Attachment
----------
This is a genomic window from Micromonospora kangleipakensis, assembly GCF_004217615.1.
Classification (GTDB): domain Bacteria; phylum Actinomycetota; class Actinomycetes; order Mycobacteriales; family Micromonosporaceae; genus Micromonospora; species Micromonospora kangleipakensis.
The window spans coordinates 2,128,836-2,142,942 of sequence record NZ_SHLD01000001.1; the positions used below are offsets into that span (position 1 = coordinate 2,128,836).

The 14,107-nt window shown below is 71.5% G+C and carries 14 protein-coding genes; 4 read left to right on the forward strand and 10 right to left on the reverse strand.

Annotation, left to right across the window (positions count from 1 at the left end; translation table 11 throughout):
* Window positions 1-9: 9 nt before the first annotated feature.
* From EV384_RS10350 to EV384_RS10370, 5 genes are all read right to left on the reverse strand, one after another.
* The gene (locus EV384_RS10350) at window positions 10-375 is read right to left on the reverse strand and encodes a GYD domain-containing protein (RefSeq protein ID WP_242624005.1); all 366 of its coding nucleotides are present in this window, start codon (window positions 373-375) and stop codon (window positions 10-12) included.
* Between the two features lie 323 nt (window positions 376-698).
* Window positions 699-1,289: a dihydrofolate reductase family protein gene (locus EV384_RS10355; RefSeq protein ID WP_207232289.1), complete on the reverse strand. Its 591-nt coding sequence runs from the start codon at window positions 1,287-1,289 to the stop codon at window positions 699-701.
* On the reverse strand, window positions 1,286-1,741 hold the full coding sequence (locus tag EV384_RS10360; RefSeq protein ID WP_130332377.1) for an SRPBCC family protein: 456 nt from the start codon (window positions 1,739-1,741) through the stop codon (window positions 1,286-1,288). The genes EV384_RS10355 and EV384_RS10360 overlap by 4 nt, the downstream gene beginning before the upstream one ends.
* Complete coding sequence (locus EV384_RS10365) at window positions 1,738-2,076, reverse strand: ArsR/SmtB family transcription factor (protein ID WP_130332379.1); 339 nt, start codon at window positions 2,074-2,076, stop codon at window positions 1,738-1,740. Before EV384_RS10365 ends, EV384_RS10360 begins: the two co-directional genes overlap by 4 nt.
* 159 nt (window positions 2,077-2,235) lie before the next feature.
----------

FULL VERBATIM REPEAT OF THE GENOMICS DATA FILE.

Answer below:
This is a genomic window from Micromonospora kangleipakensis, assembly GCF_004217615.1.
Classification (GTDB): domain Bacteria; phylum Actinomycetota; class Actinomycetes; order Mycobacteriales; family Micromonosporaceae; genus Micromonospora; species Micromonospora kangleipakensis.
The window spans coordinates 2,128,836-2,142,942 of sequence record NZ_SHLD01000001.1; the positions used below are offsets into that span (position 1 = coordinate 2,128,836).

The 14,107-nt window shown below is 71.5% G+C and carries 14 protein-coding genes; 4 read left to right on the forward strand and 10 right to left on the reverse strand.

Annotation, left to right across the window (positions count from 1 at the left end; translation table 11 throughout):
* Window positions 1-9: 9 nt before the first annotated feature.
* From EV384_RS10350 to EV384_RS10370, 5 genes are all read right to left on the reverse strand, one after another.
* The gene (locus EV384_RS10350) at window positions 10-375 is read right to left on the reverse strand and encodes a GYD domain-containing protein (RefSeq protein ID WP_242624005.1); all 366 of its coding nucleotides are present in this window, start codon (window positions 373-375) and stop codon (window positions 10-12) included.
* Between the two features lie 323 nt (window positions 376-698).
* Window positions 699-1,289: a dihydrofolate reductase family protein gene (locus EV384_RS10355; RefSeq protein ID WP_207232289.1), complete on the reverse strand. Its 591-nt coding sequence runs from the start codon at window positions 1,287-1,289 to the stop codon at window positions 699-701.
* On the reverse strand, window positions 1,286-1,741 hold the full coding sequence (locus tag EV384_RS10360; RefSeq protein ID WP_130332377.1) for an SRPBCC family protein: 456 nt from the start codon (window positions 1,739-1,741) through the stop codon (window positions 1,286-1,288). The genes EV384_RS10355 and EV384_RS10360 overlap by 4 nt, the downstream gene beginning before the upstream one ends.
* Complete coding sequence (locus EV384_RS10365) at window positions 1,738-2,076, reverse strand: ArsR/SmtB family transcription factor (protein ID WP_130332379.1); 339 nt, start codon at window positions 2,074-2,076, stop codon at window positions 1,738-1,740. Before EV384_RS10365 ends, EV384_RS10360 begins: the two co-directional genes overlap by 4 nt.
* 159 nt (window positions 2,077-2,235) lie before the next feature.